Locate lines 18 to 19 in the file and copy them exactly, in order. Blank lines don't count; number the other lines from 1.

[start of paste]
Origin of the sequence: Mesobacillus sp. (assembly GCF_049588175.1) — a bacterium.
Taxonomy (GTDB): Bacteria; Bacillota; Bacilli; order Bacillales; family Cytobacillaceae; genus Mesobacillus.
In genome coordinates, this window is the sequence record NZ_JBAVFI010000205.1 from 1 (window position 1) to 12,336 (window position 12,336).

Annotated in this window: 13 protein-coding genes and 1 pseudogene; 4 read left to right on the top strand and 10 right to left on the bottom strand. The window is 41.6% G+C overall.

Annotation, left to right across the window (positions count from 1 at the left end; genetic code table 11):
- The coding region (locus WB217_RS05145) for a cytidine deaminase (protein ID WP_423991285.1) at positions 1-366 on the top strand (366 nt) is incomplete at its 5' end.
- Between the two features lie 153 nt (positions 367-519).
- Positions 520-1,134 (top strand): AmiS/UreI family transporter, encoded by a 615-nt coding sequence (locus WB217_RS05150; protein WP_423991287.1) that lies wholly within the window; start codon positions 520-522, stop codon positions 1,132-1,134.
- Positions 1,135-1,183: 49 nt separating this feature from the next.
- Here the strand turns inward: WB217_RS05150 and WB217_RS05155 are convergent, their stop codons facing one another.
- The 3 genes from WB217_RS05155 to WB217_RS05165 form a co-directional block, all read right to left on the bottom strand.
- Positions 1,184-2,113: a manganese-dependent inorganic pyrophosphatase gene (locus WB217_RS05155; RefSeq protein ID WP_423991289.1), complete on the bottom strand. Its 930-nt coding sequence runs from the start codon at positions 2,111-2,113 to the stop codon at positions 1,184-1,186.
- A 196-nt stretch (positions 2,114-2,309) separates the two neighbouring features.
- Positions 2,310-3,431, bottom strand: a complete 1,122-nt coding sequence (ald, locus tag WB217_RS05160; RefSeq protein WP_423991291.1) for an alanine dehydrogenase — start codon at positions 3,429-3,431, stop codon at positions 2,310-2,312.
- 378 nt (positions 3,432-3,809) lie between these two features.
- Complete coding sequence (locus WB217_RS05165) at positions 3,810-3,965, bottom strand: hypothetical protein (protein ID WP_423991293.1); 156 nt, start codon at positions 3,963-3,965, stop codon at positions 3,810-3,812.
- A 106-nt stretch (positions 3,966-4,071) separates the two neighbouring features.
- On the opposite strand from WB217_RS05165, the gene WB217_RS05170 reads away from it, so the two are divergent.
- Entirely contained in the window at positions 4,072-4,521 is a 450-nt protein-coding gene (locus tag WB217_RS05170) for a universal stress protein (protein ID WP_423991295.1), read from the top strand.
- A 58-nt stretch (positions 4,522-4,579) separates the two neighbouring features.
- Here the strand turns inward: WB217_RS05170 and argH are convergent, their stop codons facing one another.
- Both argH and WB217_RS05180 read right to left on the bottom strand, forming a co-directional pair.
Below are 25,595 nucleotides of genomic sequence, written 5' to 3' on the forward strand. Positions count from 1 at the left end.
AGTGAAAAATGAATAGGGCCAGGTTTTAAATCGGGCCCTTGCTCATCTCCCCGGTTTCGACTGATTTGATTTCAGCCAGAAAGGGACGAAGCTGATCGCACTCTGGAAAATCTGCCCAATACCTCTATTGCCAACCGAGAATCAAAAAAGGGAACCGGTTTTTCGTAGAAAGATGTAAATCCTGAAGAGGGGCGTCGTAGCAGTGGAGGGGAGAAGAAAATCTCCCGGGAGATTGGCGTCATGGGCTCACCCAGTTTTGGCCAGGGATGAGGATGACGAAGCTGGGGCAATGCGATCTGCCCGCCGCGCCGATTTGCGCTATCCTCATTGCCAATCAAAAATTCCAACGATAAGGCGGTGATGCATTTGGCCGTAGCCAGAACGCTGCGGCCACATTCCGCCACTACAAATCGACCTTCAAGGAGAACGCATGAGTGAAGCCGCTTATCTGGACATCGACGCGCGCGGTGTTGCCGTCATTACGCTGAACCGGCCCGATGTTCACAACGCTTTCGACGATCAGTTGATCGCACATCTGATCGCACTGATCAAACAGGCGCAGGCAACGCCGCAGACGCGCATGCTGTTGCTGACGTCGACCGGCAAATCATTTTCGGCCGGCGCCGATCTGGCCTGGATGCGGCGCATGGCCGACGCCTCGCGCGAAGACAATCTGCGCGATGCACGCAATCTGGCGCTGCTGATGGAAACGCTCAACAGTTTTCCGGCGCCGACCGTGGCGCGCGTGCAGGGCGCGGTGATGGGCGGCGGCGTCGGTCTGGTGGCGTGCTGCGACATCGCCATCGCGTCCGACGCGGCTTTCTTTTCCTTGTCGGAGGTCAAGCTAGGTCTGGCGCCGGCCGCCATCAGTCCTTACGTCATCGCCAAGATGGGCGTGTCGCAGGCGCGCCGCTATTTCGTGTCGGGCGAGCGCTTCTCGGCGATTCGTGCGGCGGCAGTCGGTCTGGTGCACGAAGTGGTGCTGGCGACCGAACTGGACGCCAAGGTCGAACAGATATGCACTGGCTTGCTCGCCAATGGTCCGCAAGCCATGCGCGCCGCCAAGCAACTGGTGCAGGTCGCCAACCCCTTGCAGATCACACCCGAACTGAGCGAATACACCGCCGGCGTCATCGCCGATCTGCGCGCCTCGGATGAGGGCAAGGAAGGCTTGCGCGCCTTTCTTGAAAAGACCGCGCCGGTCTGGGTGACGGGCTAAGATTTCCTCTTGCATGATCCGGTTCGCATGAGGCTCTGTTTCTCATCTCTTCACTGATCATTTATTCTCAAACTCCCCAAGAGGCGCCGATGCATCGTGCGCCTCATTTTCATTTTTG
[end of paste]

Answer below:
- On the opposite strand from WB217_RS05165, the gene WB217_RS05170 reads away from it, so the two are divergent.
- Entirely contained in the window at positions 4,072-4,521 is a 450-nt protein-coding gene (locus tag WB217_RS05170) for a universal stress protein (protein ID WP_423991295.1), read from the top strand.